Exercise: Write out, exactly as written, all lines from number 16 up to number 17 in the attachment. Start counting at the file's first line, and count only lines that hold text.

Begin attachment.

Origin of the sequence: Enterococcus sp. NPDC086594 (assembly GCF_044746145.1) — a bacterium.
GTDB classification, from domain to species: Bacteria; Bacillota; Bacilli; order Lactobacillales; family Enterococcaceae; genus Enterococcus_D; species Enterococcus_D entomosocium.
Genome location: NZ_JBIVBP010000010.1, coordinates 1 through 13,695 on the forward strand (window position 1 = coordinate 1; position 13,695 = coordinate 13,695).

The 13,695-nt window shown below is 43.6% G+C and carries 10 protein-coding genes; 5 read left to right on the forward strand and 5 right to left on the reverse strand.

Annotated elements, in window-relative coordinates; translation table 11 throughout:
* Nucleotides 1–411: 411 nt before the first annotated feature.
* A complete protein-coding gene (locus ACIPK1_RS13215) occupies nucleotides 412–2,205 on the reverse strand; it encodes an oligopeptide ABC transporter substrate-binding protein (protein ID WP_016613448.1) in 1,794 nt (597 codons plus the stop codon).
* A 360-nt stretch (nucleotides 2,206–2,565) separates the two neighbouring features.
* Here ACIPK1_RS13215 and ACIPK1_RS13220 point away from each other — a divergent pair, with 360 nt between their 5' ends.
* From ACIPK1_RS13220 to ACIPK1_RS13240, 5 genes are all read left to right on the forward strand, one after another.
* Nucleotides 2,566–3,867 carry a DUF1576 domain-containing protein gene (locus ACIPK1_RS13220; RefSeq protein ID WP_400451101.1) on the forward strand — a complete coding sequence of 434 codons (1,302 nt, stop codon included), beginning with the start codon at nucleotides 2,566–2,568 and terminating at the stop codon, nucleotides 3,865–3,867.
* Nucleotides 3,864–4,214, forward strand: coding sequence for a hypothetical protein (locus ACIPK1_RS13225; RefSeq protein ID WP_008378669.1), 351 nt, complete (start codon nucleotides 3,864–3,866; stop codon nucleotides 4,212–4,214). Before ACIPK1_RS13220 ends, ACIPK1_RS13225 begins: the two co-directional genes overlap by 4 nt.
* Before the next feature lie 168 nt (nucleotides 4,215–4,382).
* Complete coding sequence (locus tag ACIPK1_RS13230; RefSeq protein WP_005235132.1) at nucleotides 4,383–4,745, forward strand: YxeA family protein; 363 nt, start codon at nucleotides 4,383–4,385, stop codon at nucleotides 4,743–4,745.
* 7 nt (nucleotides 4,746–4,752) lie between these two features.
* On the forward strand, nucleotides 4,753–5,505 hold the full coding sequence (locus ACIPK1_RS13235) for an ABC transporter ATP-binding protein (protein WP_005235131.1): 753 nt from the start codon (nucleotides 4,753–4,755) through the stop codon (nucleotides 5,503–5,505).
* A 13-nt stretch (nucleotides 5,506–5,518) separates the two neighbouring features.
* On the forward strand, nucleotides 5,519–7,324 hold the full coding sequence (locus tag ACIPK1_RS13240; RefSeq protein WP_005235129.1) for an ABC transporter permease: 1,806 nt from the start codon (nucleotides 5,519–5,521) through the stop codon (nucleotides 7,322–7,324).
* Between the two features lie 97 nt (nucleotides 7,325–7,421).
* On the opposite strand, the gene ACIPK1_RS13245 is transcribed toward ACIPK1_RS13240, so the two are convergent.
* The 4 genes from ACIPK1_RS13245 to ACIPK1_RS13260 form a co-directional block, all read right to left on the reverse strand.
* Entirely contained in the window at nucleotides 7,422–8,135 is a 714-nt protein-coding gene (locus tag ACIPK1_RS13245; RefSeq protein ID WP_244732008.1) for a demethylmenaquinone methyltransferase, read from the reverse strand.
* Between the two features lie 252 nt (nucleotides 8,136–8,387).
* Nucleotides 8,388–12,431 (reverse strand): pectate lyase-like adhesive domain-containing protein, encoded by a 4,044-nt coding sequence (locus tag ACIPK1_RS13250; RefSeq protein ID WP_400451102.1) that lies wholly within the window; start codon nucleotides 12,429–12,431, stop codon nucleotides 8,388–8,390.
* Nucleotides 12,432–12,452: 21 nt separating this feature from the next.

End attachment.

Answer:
* On the forward strand, nucleotides 4,753–5,505 hold the full coding sequence (locus ACIPK1_RS13235) for an ABC transporter ATP-binding protein (protein WP_005235131.1): 753 nt from the start codon (nucleotides 4,753–4,755) through the stop codon (nucleotides 5,503–5,505).
* A 13-nt stretch (nucleotides 5,506–5,518) separates the two neighbouring features.